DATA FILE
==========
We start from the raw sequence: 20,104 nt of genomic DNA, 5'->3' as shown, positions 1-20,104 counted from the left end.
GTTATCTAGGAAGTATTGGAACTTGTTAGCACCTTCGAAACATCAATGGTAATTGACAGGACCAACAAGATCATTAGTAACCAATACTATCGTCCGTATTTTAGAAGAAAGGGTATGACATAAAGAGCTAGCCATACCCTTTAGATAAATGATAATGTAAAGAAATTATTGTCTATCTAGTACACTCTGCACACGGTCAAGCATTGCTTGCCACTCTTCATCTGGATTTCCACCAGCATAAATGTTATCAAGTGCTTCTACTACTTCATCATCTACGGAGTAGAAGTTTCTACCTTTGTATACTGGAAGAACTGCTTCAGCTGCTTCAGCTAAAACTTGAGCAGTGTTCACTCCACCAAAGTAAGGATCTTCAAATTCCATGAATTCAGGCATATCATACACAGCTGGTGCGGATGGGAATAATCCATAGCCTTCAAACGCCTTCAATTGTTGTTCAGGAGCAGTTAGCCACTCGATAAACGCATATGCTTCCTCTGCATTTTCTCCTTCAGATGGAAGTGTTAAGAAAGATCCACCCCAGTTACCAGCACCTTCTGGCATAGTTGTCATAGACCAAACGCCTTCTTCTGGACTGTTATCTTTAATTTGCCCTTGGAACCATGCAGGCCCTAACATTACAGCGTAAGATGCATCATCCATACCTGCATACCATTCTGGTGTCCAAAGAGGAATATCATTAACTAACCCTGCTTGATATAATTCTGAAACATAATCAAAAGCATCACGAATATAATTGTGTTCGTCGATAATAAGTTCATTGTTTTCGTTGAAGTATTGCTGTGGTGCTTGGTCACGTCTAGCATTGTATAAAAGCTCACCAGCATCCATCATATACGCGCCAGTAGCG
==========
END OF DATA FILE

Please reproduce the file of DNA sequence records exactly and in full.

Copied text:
We start from the raw sequence: 20,104 nt of genomic DNA, 5'->3' as shown, positions 1-20,104 counted from the left end.
GTTATCTAGGAAGTATTGGAACTTGTTAGCACCTTCGAAACATCAATGGTAATTGACAGGACCAACAAGATCATTAGTAACCAATACTATCGTCCGTATTTTAGAAGAAAGGGTATGACATAAAGAGCTAGCCATACCCTTTAGATAAATGATAATGTAAAGAAATTATTGTCTATCTAGTACACTCTGCACACGGTCAAGCATTGCTTGCCACTCTTCATCTGGATTTCCACCAGCATAAATGTTATCAAGTGCTTCTACTACTTCATCATCTACGGAGTAGAAGTTTCTACCTTTGTATACTGGAAGAACTGCTTCAGCTGCTTCAGCTAAAACTTGAGCAGTGTTCACTCCACCAAAGTAAGGATCTTCAAATTCCATGAATTCAGGCATATCATACACAGCTGGTGCGGATGGGAATAATCCATAGCCTTCAAACGCCTTCAATTGTTGTTCAGGAGCAGTTAGCCACTCGATAAACGCATATGCTTCCTCTGCATTTTCTCCTTCAGATGGAAGTGTTAAGAAAGATCCACCCCAGTTACCAGCACCTTCTGGCATAGTTGTCATAGACCAAACGCCTTCTTCTGGACTGTTATCTTTAATTTGCCCTTGGAACCATGCAGGCCCTAACATTACAGCGTAAGATGCATCATCCATACCTGCATACCATTCTGGTGTCCAAAGAGGAATATCATTAACTAACCCTGCTTGATATAATTCTGAAACATAATCAAAAGCATCACGAATATAATTGTGTTCGTCGATAATAAGTTCATTGTTTTCGTTGAAGTATTGCTGTGGTGCTTGGTCACGTCTAGCATTGTATAAAAGCTCACCAGCATCCATCATATACGCGCCAGTAGCG